Your Windows 8 laptop has a touchscreen, but touching it doesn't have the desired effect. Here's what to do about it.
We've known for years that malware can spread via portable storage. But BadUSB shows that scanning the drive may not be sufficient.
We all have files that we'd rather not share with hackers and thieves (and maybe even our spouses). Here's how to put them in a place where no one else can open them.
A wired connection should be simple plug-and-play, but all too often that's not the case. Here's what to do if your ethernet connection seems dead.
This network DVR costs less to run than a TiVo Roamio OTA, but we had a few issues with its lack of Wi-Fi and its excessive fan noise.
Your PC probably autoloads too many programs at startup. You'd be wise to disable most of them. But here are some you should keep.
The Windows 10 Technical Preview can track your keystrokes and listen to your speech. It's for research rather than spying, but still something to keep it in mind if you're going to use it.
The battery in your brand-new laptop may get you through a day's work on the road. But in two years, probably not. Here's how to keep that battery healthy over the long haul.
Maybe your carrier has tight data caps. Or perhaps you'll be driving (or hiking) in an area with no coverage. Either way, you'll want maps and GPS that aren't dependent upon immediate Internet access.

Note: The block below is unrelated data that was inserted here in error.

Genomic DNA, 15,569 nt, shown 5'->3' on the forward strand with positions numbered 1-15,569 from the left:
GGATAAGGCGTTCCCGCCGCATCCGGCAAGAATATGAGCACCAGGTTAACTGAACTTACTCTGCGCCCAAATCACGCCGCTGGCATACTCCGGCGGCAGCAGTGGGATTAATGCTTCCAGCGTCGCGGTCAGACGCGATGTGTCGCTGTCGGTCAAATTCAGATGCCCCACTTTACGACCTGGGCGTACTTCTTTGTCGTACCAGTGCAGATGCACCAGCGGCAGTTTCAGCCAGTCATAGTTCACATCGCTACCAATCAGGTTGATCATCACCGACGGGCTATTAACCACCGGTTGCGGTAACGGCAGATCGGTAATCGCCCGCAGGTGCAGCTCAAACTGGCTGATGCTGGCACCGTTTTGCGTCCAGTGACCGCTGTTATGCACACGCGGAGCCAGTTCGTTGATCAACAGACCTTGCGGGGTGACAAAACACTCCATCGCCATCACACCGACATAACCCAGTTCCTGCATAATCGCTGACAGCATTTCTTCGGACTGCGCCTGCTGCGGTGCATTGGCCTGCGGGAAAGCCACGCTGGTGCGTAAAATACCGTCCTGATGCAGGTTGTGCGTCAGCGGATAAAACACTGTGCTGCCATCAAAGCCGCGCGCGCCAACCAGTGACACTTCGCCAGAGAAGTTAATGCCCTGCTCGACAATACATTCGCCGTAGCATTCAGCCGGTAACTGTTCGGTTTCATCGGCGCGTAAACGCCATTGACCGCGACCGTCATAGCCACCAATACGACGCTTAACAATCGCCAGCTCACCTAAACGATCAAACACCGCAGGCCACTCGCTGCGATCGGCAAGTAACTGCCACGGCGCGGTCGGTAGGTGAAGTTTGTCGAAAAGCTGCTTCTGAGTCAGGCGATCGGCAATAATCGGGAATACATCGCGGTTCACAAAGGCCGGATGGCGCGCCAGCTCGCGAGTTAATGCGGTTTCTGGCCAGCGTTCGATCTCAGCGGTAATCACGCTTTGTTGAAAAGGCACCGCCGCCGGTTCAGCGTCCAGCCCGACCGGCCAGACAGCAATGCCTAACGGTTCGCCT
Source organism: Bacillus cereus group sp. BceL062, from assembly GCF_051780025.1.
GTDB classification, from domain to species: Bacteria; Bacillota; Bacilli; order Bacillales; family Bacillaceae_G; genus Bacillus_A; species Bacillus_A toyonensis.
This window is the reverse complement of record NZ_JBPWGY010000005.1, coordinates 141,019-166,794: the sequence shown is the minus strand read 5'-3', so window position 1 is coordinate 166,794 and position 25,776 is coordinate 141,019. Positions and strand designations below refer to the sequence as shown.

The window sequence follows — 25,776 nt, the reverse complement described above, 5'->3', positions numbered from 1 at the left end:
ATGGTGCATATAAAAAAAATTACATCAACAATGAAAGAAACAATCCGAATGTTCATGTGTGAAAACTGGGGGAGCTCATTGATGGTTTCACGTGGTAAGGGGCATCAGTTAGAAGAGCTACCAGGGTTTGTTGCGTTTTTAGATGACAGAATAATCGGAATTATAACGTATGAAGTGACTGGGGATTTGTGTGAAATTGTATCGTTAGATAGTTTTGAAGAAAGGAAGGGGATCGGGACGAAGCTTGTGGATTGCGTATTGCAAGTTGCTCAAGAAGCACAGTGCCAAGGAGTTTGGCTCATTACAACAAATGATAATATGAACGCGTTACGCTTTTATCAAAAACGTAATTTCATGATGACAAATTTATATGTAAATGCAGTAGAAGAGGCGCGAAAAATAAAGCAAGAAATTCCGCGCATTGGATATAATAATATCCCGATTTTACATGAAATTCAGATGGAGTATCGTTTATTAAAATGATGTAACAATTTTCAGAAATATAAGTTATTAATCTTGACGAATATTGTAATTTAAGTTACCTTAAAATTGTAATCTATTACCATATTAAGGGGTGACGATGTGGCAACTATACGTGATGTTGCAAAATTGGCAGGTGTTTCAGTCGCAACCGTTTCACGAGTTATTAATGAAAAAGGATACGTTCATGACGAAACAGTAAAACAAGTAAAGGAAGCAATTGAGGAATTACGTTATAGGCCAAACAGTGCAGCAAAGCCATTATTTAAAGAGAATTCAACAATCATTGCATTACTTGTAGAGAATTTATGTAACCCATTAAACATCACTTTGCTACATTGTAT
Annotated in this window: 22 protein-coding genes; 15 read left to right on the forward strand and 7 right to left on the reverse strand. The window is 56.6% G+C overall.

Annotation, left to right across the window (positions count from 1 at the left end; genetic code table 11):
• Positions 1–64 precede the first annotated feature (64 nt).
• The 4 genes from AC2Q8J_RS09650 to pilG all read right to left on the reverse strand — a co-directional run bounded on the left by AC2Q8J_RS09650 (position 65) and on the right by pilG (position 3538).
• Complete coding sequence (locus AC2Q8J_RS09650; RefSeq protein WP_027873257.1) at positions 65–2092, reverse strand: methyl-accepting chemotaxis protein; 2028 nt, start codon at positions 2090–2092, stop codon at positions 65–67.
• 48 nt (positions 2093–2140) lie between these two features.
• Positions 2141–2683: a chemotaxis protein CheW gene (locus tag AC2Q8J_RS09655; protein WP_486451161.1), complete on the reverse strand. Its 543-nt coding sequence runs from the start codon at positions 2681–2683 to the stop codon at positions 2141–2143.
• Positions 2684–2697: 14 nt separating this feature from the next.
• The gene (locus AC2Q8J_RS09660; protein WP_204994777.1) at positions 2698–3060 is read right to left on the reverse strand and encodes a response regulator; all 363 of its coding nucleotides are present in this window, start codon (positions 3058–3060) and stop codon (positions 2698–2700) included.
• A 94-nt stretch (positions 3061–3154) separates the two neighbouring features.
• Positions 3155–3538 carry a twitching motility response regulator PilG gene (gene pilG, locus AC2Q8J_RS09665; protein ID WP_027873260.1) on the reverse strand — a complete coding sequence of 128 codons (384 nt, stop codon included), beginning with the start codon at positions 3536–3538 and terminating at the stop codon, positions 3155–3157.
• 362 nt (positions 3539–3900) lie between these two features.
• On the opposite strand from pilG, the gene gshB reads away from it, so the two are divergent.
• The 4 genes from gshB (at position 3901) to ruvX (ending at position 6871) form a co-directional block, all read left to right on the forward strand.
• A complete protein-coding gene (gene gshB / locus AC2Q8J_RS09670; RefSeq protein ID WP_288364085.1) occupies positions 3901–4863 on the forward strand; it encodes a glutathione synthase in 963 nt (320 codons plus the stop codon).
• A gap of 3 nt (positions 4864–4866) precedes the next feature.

Adding more RAM can speed up your PC and allow it to run more powerful programs. But you need to know how much RAM your system can take, and what kind to buy.
You know about Documents and other libraries. But some important data files are stored in the difficult-to-access AppData folder. Here's what you need to know.
You meant to hit Shift, but instead you hit Caps Lock. Here's how you can avoid LOOKING LIKE YOU'RE SHOUTING.
What kind of external storage do you need? This guide will help you decide how best to spend your money.
Your PC has 4GB of RAM, or maybe even 8GB. But Windows doesn't even use 4GB. Here's what's going on.
All of your storage devices have drive letters, and perhaps even drive names, to help you and your OS manage them. Here's how to manage those letters and names--and avoid confusing your computer in the process.